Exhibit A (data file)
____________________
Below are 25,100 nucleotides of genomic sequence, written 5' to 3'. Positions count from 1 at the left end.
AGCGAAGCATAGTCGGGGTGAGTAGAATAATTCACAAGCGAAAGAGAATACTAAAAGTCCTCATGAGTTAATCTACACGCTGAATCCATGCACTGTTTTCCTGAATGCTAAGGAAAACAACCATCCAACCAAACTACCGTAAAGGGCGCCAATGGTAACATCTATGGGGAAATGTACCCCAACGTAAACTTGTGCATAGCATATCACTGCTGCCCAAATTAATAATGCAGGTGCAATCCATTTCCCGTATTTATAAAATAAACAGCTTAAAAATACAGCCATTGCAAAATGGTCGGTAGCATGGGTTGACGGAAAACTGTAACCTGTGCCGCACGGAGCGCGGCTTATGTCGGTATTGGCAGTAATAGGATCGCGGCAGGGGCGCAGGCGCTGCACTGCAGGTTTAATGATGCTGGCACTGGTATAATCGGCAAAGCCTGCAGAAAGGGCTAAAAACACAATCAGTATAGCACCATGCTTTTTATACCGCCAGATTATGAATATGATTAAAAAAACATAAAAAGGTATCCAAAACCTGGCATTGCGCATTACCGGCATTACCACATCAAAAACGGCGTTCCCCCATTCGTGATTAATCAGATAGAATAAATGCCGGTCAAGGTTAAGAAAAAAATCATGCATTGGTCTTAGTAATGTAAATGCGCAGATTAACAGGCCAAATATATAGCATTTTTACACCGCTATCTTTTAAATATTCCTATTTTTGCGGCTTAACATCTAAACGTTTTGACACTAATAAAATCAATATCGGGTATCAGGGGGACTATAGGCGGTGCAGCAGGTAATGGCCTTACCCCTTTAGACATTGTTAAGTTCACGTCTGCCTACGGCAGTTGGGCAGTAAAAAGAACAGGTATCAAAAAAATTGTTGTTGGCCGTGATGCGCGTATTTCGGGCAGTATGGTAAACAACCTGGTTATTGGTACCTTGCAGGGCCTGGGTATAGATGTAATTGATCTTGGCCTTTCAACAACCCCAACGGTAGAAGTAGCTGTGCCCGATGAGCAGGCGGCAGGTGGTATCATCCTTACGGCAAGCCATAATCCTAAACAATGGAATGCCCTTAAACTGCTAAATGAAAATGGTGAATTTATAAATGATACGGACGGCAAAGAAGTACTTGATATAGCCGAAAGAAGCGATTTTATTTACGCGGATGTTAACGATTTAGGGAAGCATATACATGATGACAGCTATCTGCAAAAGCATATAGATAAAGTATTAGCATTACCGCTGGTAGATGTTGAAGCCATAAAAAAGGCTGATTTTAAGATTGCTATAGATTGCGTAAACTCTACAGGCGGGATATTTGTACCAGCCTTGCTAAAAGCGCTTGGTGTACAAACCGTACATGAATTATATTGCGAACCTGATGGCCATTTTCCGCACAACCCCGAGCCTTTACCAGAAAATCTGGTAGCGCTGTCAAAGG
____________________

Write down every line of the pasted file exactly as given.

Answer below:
Below are 25,100 nucleotides of genomic sequence, written 5' to 3'. Positions count from 1 at the left end.
AGCGAAGCATAGTCGGGGTGAGTAGAATAATTCACAAGCGAAAGAGAATACTAAAAGTCCTCATGAGTTAATCTACACGCTGAATCCATGCACTGTTTTCCTGAATGCTAAGGAAAACAACCATCCAACCAAACTACCGTAAAGGGCGCCAATGGTAACATCTATGGGGAAATGTACCCCAACGTAAACTTGTGCATAGCATATCACTGCTGCCCAAATTAATAATGCAGGTGCAATCCATTTCCCGTATTTATAAAATAAACAGCTTAAAAATACAGCCATTGCAAAATGGTCGGTAGCATGGGTTGACGGAAAACTGTAACCTGTGCCGCACGGAGCGCGGCTTATGTCGGTATTGGCAGTAATAGGATCGCGGCAGGGGCGCAGGCGCTGCACTGCAGGTTTAATGATGCTGGCACTGGTATAATCGGCAAAGCCTGCAGAAAGGGCTAAAAACACAATCAGTATAGCACCATGCTTTTTATACCGCCAGATTATGAATATGATTAAAAAAACATAAAAAGGTATCCAAAACCTGGCATTGCGCATTACCGGCATTACCACATCAAAAACGGCGTTCCCCCATTCGTGATTAATCAGATAGAATAAATGCCGGTCAAGGTTAAGAAAAAAATCATGCATTGGTCTTAGTAATGTAAATGCGCAGATTAACAGGCCAAATATATAGCATTTTTACACCGCTATCTTTTAAATATTCCTATTTTTGCGGCTTAACATCTAAACGTTTTGACACTAATAAAATCAATATCGGGTATCAGGGGGACTATAGGCGGTGCAGCAGGTAATGGCCTTACCCCTTTAGACATTGTTAAGTTCACGTCTGCCTACGGCAGTTGGGCAGTAAAAAGAACAGGTATCAAAAAAATTGTTGTTGGCCGTGATGCGCGTATTTCGGGCAGTATGGTAAACAACCTGGTTATTGGTACCTTGCAGGGCCTGGGTATAGATGTAATTGATCTTGGCCTTTCAACAACCCCAACGGTAGAAGTAGCTGTGCCCGATGAGCAGGCGGCAGGTGGTATCATCCTTACGGCAAGCCATAATCCTAAACAATGGAATGCCCTTAAACTGCTAAATGAAAATGGTGAATTTATAAATGATACGGACGGCAAAGAAGTACTTGATATAGCCGAAAGAAGCGATTTTATTTACGCGGATGTTAACGATTTAGGGAAGCATATACATGATGACAGCTATCTGCAAAAGCATATAGATAAAGTATTAGCATTACCGCTGGTAGATGTTGAAGCCATAAAAAAGGCTGATTTTAAGATTGCTATAGATTGCGTAAACTCTACAGGCGGGATATTTGTACCAGCCTTGCTAAAAGCGCTTGGTGTACAAACCGTACATGAATTATATTGCGAACCTGATGGCCATTTTCCGCACAACCCCGAGCCTTTACCAGAAAATCTGGTAGCGCTGTCAAAGG